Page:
Perhaps one of the most well-known revenge stories in video games is that of Max Payne. Filtered through a pulpy, noir pastiche, Max Payne used the death of the titular character’s family as the facilitator for its third-person shooter gameplay. The opening level of Max Payne 2 involves a sequence in which Max rushes to the aid of another woman in distress. Just as in the first game, Max arrives too late and is unable to save the woman. Following this, in his almost ever-present voice-over, Max remarks: “Like all the bad things in my life, it started with the death of woman. I couldn’t save her.”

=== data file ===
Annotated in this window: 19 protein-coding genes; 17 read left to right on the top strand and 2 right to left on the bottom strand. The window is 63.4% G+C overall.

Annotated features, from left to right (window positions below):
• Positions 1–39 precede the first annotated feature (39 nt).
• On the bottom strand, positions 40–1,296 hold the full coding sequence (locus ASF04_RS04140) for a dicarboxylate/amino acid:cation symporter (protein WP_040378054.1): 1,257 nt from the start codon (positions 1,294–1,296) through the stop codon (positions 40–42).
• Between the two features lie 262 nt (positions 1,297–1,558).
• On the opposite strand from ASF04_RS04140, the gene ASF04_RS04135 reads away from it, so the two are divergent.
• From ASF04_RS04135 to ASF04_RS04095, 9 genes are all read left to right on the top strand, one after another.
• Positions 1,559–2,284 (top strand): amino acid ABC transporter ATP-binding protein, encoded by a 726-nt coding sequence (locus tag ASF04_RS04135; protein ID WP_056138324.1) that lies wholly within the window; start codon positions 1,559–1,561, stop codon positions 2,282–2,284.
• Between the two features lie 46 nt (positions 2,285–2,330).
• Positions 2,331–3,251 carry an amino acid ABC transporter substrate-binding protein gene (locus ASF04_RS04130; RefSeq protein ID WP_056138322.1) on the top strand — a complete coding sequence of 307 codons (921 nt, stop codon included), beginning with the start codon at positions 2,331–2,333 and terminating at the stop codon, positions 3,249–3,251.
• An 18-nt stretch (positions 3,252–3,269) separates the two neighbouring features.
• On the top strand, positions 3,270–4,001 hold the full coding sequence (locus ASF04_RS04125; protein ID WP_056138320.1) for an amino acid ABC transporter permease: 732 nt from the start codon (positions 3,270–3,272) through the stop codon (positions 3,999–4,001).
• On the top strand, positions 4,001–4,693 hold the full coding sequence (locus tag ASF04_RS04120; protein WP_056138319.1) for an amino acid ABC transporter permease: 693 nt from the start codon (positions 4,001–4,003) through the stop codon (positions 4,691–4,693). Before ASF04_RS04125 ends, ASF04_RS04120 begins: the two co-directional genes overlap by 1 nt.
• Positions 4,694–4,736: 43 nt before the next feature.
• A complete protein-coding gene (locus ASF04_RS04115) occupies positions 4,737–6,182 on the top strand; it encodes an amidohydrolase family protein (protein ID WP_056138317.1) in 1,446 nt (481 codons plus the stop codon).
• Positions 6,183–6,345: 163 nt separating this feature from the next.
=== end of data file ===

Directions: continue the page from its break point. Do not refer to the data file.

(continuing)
Intentionally or not, Max is hitting the nail on the head of one of the biggest issues that occurs with the revenge story. This issue is the interchangeability and relative worthlessness of the person whose name the revenge is honour of. With his remark, Max is equating the loss of wife with a woman he doesn’t know, linked by the fact that they are both women. When Max Payne’s family are murdered, there is an unspoken agreement between us as gamers and the storyteller that this cause justifies the means. We aren’t seeking revenge in Michelle Payne’s name because we know nothing about her. She is less developed than someone we just ran over in GTA V. Female characters dying in order to give the protagonist something to fight for is nothing new, and it’s not exclusive to video games; while the answer to this is usually to develop her in flashbacks, at best she is a character of the periphery. The underdevelopment of female characters is a symptom of the revenge story, and before long, they are forgotten or abstracted, not a person but a cause.